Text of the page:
A debt is owed when a percentage of a total sum due is not collected due to nonpayment. Loans, mortgages, vehicle loans, personal loans, and credit card debt are the most frequent types of debt owed to businesses. However, there are distinctions. The terms “bad debt” and “doubtful debt” are used when the possibilities of retrieving a debt are limited.
|Bad Debt||Doubtful Debt|
|A confirmed loss from a closed account||An expected loss of an existing account(s)|
|There are no claims to the debtor, and it is tax-deductible||There are no claims and no tax deductions|
A debt is termed bad when a customer dies unexpectedly, and the assets are insufficient to cover expenses, or when there is a disagreement with the consumer. The company cannot recover bad debts and should generally be explicitly identified in the accounts. It also happens when a debtor is declared insolvent by the Court or when a consumer is found dishonest and has no intention of repaying a debt for goods obtained on credit. It is also known as irrecoverable debt.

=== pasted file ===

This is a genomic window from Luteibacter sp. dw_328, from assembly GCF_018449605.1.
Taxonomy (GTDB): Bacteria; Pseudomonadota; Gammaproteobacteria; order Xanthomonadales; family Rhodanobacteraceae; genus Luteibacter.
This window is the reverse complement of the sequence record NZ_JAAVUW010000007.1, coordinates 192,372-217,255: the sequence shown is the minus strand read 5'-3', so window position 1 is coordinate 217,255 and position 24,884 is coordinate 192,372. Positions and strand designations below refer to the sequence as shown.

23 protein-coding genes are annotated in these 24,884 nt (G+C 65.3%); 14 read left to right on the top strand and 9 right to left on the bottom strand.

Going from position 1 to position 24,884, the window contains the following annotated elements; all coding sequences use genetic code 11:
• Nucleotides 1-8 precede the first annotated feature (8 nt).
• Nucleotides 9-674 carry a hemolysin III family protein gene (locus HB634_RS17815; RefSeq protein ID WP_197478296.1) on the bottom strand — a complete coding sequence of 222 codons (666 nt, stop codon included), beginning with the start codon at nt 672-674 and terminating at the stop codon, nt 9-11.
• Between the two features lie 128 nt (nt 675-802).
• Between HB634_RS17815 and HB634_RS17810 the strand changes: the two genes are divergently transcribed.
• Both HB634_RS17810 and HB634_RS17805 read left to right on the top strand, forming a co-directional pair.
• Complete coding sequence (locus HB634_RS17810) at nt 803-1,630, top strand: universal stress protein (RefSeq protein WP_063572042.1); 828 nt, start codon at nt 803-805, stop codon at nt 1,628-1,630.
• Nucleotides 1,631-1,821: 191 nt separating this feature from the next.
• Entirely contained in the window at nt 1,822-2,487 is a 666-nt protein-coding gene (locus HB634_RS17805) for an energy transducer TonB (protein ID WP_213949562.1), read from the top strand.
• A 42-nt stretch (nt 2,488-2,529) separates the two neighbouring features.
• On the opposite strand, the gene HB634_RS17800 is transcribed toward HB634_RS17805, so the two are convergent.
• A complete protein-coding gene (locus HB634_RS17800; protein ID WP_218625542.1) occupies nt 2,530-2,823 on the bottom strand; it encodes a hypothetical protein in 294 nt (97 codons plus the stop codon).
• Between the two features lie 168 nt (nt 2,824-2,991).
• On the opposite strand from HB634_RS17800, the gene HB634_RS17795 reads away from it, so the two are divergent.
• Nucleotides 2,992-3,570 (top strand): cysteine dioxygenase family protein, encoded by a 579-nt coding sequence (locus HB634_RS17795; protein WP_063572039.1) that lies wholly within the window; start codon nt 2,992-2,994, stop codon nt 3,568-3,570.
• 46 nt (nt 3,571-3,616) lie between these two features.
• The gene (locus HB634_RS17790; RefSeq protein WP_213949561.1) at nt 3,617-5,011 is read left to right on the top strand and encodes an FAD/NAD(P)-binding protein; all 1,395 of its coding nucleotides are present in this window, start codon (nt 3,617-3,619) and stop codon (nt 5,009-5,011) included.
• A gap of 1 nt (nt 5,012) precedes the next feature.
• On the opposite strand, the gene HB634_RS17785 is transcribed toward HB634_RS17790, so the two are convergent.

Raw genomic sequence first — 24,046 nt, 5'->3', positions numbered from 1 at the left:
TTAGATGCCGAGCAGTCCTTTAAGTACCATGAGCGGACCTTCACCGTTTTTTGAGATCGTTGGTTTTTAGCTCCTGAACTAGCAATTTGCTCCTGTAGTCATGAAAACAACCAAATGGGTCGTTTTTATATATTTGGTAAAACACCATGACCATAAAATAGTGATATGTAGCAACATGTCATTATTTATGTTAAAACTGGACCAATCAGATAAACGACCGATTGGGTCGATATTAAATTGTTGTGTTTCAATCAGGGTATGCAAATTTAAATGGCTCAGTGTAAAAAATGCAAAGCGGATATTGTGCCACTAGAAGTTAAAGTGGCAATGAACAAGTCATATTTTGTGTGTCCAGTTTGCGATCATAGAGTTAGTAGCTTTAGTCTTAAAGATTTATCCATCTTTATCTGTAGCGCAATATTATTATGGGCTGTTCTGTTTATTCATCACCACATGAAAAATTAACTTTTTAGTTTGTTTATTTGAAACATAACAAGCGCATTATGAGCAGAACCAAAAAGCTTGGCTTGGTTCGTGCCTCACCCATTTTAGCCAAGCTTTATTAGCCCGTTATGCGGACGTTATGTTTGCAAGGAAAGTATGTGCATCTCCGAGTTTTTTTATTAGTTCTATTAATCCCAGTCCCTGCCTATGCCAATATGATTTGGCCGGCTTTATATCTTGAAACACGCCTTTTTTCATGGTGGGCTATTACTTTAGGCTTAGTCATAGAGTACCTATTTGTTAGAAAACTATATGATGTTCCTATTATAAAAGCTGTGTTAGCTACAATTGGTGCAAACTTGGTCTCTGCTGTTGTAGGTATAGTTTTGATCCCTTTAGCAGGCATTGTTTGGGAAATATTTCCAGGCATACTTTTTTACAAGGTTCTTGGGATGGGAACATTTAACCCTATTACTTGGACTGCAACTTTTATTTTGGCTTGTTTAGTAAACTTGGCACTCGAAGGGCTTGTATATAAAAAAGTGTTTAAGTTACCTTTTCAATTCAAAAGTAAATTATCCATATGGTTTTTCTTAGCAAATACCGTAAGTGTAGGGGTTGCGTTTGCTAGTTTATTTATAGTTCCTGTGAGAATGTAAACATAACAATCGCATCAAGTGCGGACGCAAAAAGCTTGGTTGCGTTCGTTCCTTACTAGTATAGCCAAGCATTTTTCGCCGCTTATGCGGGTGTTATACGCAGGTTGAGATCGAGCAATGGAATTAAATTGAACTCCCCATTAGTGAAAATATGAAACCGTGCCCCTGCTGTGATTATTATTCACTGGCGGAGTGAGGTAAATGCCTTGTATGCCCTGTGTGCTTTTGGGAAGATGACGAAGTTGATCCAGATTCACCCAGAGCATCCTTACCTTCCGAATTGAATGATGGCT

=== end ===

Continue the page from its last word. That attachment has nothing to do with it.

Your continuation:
A doubtful debt is a sum owed to a company that it may or may not receive. A provision for Doubtful debt might be made either on individual debts or on the general premise that a certain percentage of creditors’ amounts would not be paid. If left unchecked, a Doubtful debt can become a bad debt in the future.
Bad Debt VS Doubtful Debt
Doubtful debts are usually estimates and might still be recovered by the business. Bad Debts, however, are specific amounts that have been established as irrecoverable. While Doubtful Debt may or may not be accounted for in the books, Bad Debt, which is permanent, has to be recorded as a loss. A provision for bad debts can be made by reducing the current year’s profit and crediting the amount to the particular account set up for the purpose. The direct write-off method and the allowance method, also used for doubtful debt accounts, are alternatives to establishing the credit memo.